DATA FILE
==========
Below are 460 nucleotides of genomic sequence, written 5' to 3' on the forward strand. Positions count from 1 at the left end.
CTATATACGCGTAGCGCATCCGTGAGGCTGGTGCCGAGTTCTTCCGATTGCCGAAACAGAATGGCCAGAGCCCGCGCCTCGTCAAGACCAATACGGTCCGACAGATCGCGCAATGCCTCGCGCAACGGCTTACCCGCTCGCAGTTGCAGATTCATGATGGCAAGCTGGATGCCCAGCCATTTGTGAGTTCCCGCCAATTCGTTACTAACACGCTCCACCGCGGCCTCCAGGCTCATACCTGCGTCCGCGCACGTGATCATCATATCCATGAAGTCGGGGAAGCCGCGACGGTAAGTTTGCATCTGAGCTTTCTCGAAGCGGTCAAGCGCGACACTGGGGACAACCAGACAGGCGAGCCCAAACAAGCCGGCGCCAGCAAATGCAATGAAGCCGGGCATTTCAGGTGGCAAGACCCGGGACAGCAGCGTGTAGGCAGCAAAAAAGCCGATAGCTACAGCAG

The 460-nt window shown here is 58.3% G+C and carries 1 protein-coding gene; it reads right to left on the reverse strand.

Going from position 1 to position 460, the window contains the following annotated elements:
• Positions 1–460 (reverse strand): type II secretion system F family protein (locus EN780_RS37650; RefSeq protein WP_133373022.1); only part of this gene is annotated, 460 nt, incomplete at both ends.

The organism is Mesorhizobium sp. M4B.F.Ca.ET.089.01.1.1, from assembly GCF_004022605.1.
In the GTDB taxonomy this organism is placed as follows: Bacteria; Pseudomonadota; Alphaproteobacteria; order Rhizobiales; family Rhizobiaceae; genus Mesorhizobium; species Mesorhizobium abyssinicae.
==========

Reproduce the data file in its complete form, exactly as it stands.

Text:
Below are 460 nucleotides of genomic sequence, written 5' to 3' on the forward strand. Positions count from 1 at the left end.
CTATATACGCGTAGCGCATCCGTGAGGCTGGTGCCGAGTTCTTCCGATTGCCGAAACAGAATGGCCAGAGCCCGCGCCTCGTCAAGACCAATACGGTCCGACAGATCGCGCAATGCCTCGCGCAACGGCTTACCCGCTCGCAGTTGCAGATTCATGATGGCAAGCTGGATGCCCAGCCATTTGTGAGTTCCCGCCAATTCGTTACTAACACGCTCCACCGCGGCCTCCAGGCTCATACCTGCGTCCGCGCACGTGATCATCATATCCATGAAGTCGGGGAAGCCGCGACGGTAAGTTTGCATCTGAGCTTTCTCGAAGCGGTCAAGCGCGACACTGGGGACAACCAGACAGGCGAGCCCAAACAAGCCGGCGCCAGCAAATGCAATGAAGCCGGGCATTTCAGGTGGCAAGACCCGGGACAGCAGCGTGTAGGCAGCAAAAAAGCCGATAGCTACAGCAG

The 460-nt window shown here is 58.3% G+C and carries 1 protein-coding gene; it reads right to left on the reverse strand.

Going from position 1 to position 460, the window contains the following annotated elements:
• Positions 1–460 (reverse strand): type II secretion system F family protein (locus EN780_RS37650; RefSeq protein WP_133373022.1); only part of this gene is annotated, 460 nt, incomplete at both ends.

The organism is Mesorhizobium sp. M4B.F.Ca.ET.089.01.1.1, from assembly GCF_004022605.1.
In the GTDB taxonomy this organism is placed as follows: Bacteria; Pseudomonadota; Alphaproteobacteria; order Rhizobiales; family Rhizobiaceae; genus Mesorhizobium; species Mesorhizobium abyssinicae.